"On similar lines, lots of software interface people talk a lot about "intuitive use patterns", which, if you you have no similar past experience to draw on, are anything but intuitive."

Yup - computer training a couple of decades ago as well and I became aware that some of the participants did not have a clear idea of a window on the screen - the rectangle did not strike them as an entity that could be moved and that was a different region to the underlying desktop. A couple of minutes demonstrating sorted it fine.

Of course Uber allegedly had a tool to remotely destroy evidence

keithpeter
Coat

Re: Sounds great

"Personally, I think that tool sounds great. If they could open source it, would make a lot of desktop and security ppl's jobs quite a bit easier..."

My agreement with your sentiment is cancelled out by my reaction to your use of 'ppl', hence no up-vote.

Coat: personally one hails taxis unless attending a social event in which case 'carriages at Midnight' is the rule.

Linux Mint 18.3: A breath of fresh air? Well, it's a step into the unGNOME

keithpeter
Coat

Re: Eh?

"Have you been to the slackware website? It's 1991 in there."

But you can run -current with a mainline kernel quite easily. And compile development versions of applications should you wish to.

Coat: Well, this page is actually about Mint so I'm off.

First Allied submarine lost in World War One, found near New Guinea

keithpeter
Pint

Re: Cyril L. Baker

"In 1914 the sea-going equipment was still simple, but the system was practical, reliable, trusted and would soon be battle tested. Most of the equipment was still based around spark transmitters and crystal sets using the Low frequency and Medium frequency bands, but the Royal Navy already had 15 years experience and had developed tactics and operations based around it use."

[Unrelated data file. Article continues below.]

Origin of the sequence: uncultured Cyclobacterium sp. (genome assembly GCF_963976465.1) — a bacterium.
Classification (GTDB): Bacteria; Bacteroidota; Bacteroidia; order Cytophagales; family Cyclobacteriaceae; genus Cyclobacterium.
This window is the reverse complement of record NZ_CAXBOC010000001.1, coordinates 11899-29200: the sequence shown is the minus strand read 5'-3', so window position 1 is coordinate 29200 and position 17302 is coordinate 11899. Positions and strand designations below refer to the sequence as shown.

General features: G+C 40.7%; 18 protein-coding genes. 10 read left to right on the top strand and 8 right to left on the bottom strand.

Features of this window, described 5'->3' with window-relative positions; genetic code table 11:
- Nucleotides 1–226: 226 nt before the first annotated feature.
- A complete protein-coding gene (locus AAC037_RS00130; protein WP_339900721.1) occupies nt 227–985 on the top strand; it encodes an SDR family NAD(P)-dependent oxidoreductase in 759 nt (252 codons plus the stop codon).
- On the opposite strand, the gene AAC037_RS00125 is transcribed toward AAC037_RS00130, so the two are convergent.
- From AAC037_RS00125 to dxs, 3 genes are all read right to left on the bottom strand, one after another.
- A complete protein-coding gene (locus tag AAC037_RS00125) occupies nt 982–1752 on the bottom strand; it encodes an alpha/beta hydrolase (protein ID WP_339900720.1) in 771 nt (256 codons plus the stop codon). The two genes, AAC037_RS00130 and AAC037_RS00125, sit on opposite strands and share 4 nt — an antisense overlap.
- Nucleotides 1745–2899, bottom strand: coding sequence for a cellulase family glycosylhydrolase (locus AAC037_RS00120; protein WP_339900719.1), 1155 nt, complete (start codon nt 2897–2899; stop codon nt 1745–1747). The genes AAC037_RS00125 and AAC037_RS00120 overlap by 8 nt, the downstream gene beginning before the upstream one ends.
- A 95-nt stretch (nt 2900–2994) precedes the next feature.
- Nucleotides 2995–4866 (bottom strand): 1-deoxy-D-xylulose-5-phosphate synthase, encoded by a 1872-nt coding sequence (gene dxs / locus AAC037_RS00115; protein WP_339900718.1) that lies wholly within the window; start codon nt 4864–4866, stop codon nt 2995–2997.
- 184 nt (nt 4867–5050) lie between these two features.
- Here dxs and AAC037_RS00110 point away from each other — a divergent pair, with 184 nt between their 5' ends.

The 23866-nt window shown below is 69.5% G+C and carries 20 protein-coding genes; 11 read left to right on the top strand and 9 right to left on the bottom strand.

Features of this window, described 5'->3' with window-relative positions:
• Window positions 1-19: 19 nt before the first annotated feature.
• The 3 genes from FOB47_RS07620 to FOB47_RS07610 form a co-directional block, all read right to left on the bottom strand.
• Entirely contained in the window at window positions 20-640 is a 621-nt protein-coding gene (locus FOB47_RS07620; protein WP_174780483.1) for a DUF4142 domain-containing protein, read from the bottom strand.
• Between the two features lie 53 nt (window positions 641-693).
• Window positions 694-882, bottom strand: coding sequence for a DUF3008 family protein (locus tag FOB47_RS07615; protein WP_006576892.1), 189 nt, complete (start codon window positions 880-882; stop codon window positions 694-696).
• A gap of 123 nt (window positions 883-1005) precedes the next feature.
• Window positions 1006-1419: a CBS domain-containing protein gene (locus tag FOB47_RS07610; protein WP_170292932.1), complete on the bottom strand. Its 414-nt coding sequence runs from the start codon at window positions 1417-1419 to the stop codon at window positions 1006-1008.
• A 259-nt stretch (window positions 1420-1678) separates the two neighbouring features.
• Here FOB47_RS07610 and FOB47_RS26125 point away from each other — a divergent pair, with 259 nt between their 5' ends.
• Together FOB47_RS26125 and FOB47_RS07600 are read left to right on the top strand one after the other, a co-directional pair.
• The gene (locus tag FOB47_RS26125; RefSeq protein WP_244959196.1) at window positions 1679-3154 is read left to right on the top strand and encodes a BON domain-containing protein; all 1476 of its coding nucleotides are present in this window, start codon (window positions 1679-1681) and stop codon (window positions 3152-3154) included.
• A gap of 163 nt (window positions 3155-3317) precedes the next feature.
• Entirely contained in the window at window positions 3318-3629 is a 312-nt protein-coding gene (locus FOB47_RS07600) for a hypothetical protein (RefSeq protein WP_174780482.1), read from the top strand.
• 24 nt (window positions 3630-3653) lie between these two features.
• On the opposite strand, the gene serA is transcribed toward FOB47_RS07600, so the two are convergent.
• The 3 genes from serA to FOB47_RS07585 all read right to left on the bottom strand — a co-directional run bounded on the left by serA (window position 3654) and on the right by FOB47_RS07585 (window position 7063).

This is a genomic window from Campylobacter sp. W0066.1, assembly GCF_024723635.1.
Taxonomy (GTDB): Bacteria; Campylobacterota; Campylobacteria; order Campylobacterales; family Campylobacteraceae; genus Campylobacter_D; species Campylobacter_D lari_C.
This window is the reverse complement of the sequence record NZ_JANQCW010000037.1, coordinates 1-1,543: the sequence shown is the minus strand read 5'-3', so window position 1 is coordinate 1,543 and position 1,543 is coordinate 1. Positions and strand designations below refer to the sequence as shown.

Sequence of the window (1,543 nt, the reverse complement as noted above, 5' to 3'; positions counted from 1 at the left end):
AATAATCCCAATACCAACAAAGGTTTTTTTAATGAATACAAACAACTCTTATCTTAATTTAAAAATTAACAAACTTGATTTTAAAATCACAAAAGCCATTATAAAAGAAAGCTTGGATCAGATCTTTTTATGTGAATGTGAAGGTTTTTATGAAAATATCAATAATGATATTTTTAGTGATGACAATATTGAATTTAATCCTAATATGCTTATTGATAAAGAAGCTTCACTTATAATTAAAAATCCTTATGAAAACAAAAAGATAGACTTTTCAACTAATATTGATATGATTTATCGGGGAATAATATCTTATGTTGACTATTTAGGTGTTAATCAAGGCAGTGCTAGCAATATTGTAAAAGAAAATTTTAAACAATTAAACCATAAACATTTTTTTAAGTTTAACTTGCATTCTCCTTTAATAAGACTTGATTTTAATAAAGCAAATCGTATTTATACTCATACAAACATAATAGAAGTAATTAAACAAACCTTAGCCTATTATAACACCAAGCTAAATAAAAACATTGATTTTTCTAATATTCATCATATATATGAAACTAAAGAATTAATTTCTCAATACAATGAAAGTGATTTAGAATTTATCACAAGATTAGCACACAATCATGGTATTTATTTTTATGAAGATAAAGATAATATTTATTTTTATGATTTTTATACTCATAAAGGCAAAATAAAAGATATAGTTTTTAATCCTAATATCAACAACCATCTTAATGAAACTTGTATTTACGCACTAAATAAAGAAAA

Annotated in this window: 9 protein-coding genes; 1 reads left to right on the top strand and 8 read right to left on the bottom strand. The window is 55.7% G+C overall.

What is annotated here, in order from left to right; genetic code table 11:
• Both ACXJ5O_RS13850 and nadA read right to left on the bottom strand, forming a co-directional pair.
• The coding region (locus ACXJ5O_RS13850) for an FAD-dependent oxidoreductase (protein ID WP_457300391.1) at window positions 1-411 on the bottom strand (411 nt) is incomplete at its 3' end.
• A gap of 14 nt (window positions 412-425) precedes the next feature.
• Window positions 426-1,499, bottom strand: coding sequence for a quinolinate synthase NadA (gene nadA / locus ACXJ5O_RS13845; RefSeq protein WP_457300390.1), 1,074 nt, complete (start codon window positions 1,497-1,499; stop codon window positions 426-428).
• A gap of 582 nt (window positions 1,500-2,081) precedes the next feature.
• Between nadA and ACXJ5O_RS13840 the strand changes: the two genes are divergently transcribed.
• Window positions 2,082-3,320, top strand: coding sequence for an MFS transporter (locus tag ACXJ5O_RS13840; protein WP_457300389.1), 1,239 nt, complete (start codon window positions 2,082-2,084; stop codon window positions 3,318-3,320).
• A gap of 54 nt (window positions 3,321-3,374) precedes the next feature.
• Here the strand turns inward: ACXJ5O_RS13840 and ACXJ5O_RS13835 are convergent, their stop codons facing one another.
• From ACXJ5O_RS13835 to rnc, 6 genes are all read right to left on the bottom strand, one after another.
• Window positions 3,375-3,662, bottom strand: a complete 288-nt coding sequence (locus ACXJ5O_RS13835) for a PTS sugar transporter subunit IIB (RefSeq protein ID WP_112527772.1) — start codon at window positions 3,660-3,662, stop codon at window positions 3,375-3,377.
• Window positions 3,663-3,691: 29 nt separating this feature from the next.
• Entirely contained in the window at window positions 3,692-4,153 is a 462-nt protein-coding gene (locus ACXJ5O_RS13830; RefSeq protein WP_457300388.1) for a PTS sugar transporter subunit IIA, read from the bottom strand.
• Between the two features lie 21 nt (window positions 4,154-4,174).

Quote from

http://marconiheritage.org/ww1-sea.html

Spark transmitter = pulse of em energy with a wide frequency spread & so hard to coordinate among a fleet of ships (basically turns taking) or did they have tuned circuits in the antenna to filter out some of the energy? Raining tomorrow so I'll be researching.

Ubuntu 17.10 pulled: Linux OS knackers laptop BIOSes, Intel kernel driver fingered

keithpeter
Pint

Re: If you want Ubuntu laptops there is System 76.

@ Tinslave_the_Barelegged

"In the UK, there is Entroware who sell Linux, especially, Ubuntu-based, laptops."

Thanks for the signposting.

What does herself think of the keyboard? Does it bend when typing?

I, too, will be thinking about a newer lighter machine in the new year.

Icon: toss up between the pint in thanks and the coat in regard to bare legs in December.

Page:

Biting the hand that feeds IT © 1998–2018